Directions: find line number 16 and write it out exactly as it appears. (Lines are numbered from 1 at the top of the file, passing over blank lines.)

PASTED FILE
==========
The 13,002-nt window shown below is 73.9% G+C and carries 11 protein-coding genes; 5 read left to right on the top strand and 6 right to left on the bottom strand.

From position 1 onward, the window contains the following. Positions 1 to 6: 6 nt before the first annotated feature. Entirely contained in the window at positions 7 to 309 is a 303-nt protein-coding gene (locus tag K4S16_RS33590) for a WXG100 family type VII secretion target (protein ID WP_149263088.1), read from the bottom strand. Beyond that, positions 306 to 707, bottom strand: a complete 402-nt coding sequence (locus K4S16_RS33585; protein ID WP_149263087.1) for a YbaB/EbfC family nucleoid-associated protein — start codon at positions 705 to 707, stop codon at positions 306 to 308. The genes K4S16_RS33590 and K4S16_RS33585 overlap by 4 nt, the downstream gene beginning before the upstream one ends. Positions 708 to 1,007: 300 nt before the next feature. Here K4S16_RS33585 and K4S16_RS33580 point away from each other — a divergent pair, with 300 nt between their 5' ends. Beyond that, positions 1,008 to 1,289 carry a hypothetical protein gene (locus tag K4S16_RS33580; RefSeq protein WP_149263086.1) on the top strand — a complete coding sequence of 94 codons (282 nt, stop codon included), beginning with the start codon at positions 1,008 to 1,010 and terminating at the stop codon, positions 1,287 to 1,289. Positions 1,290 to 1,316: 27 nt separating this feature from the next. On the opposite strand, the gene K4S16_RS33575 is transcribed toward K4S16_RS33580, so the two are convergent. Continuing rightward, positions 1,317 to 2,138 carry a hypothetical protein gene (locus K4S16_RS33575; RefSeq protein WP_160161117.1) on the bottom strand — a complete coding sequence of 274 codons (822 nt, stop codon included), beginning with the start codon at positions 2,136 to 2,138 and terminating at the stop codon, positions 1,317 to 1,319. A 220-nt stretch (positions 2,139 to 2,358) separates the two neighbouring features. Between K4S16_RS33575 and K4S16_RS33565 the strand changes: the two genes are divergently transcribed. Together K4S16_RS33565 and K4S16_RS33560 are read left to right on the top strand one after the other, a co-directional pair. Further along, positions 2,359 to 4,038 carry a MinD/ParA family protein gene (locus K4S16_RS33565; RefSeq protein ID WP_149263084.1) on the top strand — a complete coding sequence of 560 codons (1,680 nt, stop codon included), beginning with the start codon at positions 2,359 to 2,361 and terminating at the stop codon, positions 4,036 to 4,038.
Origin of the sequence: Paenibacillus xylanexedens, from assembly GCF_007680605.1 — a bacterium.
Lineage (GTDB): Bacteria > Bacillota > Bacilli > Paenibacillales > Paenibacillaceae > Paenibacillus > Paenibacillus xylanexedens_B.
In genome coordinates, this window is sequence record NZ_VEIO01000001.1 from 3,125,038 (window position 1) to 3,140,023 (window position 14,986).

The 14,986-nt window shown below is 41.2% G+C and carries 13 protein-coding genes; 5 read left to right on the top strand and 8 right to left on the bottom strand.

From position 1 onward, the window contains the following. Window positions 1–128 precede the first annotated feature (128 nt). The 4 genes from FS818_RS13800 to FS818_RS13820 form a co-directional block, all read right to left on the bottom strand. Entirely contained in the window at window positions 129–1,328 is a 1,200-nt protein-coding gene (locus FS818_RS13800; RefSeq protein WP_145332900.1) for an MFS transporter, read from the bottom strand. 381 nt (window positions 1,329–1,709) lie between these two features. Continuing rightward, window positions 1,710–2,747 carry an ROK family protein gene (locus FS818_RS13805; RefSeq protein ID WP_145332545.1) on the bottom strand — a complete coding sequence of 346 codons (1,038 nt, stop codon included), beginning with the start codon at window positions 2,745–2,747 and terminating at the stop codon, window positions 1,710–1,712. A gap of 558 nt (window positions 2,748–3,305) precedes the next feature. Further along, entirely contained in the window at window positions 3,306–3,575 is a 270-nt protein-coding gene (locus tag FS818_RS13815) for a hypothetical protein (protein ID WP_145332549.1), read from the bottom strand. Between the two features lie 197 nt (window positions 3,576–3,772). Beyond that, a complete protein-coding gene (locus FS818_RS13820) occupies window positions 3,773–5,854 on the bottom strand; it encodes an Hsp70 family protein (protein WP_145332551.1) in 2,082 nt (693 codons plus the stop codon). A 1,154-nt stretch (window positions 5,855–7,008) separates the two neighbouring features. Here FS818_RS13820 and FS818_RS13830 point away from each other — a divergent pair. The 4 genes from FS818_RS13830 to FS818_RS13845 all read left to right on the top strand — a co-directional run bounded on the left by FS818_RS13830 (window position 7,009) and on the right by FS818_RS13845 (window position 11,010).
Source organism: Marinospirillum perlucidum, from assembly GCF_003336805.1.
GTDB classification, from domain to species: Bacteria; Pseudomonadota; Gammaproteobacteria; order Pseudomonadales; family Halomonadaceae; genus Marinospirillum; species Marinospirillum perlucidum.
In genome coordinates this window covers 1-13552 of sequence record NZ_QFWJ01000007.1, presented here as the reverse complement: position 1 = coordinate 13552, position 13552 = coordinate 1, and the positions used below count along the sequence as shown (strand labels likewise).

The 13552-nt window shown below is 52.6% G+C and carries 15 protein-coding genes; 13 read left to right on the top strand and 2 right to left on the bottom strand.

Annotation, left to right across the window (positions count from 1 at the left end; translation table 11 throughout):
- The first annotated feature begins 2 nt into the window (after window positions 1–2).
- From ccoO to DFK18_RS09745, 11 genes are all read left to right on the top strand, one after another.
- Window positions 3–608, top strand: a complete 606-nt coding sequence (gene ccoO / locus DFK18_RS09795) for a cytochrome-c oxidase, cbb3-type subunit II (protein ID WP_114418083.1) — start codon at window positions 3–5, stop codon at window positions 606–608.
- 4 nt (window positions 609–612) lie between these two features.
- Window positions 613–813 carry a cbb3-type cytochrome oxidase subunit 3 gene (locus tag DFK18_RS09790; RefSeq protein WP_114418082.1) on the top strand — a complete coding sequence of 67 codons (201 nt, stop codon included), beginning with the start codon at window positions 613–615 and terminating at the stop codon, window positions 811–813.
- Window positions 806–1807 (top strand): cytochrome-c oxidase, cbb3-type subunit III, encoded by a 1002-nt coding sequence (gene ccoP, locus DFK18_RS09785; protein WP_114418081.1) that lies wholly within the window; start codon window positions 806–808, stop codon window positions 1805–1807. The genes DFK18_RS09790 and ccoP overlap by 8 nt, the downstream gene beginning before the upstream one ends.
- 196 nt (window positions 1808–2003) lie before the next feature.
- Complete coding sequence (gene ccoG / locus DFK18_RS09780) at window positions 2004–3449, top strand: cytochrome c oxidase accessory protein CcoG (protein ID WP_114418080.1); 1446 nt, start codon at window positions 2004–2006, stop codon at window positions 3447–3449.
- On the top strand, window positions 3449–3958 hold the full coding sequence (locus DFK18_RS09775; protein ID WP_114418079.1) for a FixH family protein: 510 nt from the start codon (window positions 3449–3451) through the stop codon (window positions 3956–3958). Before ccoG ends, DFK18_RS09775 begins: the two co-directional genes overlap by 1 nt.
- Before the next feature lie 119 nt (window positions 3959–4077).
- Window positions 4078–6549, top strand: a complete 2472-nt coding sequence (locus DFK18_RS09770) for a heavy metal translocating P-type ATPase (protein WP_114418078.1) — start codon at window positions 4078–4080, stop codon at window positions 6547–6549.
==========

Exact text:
- 4 nt (window positions 609–612) lie between these two features.